Thanks for this post, I enjoyed reading it and made me take some time to think about this topic. I am originally from Belgium, where there is indeed compulsory voting, although it is increasingly under pressure (mainly by libertarian arguments in right-wing political parties). In theory you can get fined for not voting, but this has not been enforced for some decades now. If people want to abstain while obeying the law, they can vote “blanco”.
Your post led me to the following two questions, and I would like to see what you think about this.
1. I know that same-sex marriage has been the subject of a number of referenda, and in Ireland in 2015, 62% voted to permit marriage between adults without distinction as to their sex (on a 62% turnout). However, I would actually think that if a prohibition of same-sex marriage is unjust, then it should not be subjected to a referendum. And this view would be perfectly democratic, because democratic values include equality, anti-discrimination and protection of minority interests. If this is the case, then it is not a matter of political ideology and should not depend on a referendum.
2. Compulsory voting has indeed been defended on the basis that it would provide a much better reflection of the population. However, there are other arguments, and I think the following might be more attractive (albeit more controversial): voting is not a right, but a duty! And if the duty is sufficiently important, everyone should abide by it and we would have a legitimation for enforcing it. Compare it with traffic: in order to participate in traffic (which everyone does), people have to abide by rules, and these are enforced in order to safeguard everyone’s bodily integrity. Why wouldn’t we believe that voting is similarly something that everyone has to do because they are all a member of the polis?
3. Would there be a difference between referenda and general elections? Can we have mandatory voting in general elections, while not making it mandatory in referenda?
Thanks a lot for the comment. I definitely agree with (1). When the Romanian referendum on prohibiting same-sex marriage in the constitution was being debated a lot of us advocated for exactly this point. It seems to me that it’s not only unjust in the way in which, for instance, some libertarian economic policies would be, I think, unjust, but that it’s a matter of fundamental rights which should be constitutionally protected and not susceptible to alterations. Art. 152 of the Romanian constitution, for instance, specifically says that “no revision can be done if it results in suppressing the fundamental rights or liberties of citizens”.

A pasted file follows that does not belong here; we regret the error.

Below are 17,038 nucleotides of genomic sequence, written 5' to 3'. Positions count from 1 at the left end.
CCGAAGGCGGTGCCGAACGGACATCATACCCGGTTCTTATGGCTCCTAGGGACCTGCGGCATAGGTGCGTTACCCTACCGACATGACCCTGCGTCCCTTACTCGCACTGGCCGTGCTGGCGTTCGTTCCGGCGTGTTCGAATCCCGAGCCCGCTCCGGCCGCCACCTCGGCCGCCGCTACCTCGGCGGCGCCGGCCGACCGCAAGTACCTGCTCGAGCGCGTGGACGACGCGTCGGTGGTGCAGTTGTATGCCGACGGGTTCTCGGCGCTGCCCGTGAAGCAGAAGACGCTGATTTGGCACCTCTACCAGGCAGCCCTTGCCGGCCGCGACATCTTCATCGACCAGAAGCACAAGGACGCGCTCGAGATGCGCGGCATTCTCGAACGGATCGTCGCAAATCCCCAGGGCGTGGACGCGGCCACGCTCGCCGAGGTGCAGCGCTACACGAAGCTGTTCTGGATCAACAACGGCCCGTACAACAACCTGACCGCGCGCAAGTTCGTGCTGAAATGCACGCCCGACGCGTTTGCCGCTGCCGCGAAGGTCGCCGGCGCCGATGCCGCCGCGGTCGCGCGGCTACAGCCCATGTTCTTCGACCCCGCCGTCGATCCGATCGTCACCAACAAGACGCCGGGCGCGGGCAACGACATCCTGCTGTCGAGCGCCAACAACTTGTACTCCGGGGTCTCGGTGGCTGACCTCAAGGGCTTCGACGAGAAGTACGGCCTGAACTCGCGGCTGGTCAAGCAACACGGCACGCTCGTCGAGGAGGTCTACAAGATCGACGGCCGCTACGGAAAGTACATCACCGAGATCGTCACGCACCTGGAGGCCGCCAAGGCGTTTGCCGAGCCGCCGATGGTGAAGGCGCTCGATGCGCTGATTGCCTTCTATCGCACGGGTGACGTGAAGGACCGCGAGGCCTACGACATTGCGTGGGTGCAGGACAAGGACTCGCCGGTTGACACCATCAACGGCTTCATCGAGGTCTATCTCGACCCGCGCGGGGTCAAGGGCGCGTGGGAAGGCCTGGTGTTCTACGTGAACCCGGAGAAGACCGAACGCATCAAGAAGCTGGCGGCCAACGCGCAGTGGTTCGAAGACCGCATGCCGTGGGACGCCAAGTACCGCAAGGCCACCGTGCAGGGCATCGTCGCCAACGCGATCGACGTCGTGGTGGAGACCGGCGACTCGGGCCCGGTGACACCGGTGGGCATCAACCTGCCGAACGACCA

On (2), that is the avenue which defenders of compulsory voting take, but in order to pursue it you would need to explain why we have a duty to vote. My position, which I’ve sketched for one class of arguments here: https://journals.sagepub.com/doi/abs/10.1177/1065912919839155 (but I think it can apply much more generally), is that any plausible argument in favor of a duty to vote cannot simply be a duty to cast a ballot, but rather it is a duty to vote well (where this can mean a variety of things depending on what the values grounding the duty are supposed to be). And compulsory voting isn’t really able to do any of the work required to enforce a duty to vote well, as it only compels us to show up and vote.
I’ll answer (3) as a reply to Pierre’s comment below.
Thanks for your response! (2) was indeed based on my own underdeveloped intuition, since this is somewhat outside my main area of expertise. So thanks for providing a link to your article, I’ll definitely look into it!
Meanwhile, the Flemish Regional Government has been installed and in their programme, they have stated the intention to revoke compulsory voting in the next local election (while this wasn’t, as far as I know, stated in any of the platforms of these parties before the elections). There hasn’t really been a debate about this (again, as far as I am aware), and while I’m interested in your argument against compulsory voting, my gut feeling at this moment is that I don’t like to give this up (even though I can’t even vote in local Belgian elections because my residence is in the UK!). But as I said: it’s an intuition, I should do some studying on the topic!
Thanks for the interesting post. It brought back to my mind an argument by Ben Saunders (https://journals.sagepub.com/doi/full/10.1111/j.1467-9256.2009.01368.x) suggesting that being free to abstain (especially in referendums) was important to make sure voting results were “made by the relevant constituency, with those most affected getting more say”. And it might not be enough to offer the possibility of a blank ballot because mandatory voting incentivizes uninformed voting by non-hihgly affected people.
Nevertheless, I agree with Wouter: your case against compulsory voting seems to apply more to referendums than general elections. One could claim that all citizens should have an opinion on the best representatives but need not have an opinion on all policies submitted to referendum.
Thanks a lot for this comment as well. Yes, I think Ben has made several excellent points against compulsory voting in that article and this one: https://onlinelibrary.wiley.com/doi/abs/10.1111/j.1467-9248.2011.00914.x.
I agree with what you and Wouter are saying. In this article I definitely only want to make the narrower case that compulsory voting may be problematic only for referendums. But I think that whether or not we can normatively separate referendums from elections ultimately hinges on why we believe compulsory voting should be introduced to begin with. It seems to me that the current salient justifications (CV leads to more egalitarian outcomes because it effectively causes disadvantaged groups to vote more, CV enhances democratic legitimacy or is democratically required, CV prevents free-riding by non-voters on voters, CV enhances liberty in some interpretation – republican or positive) would have a tough time to support such a separation.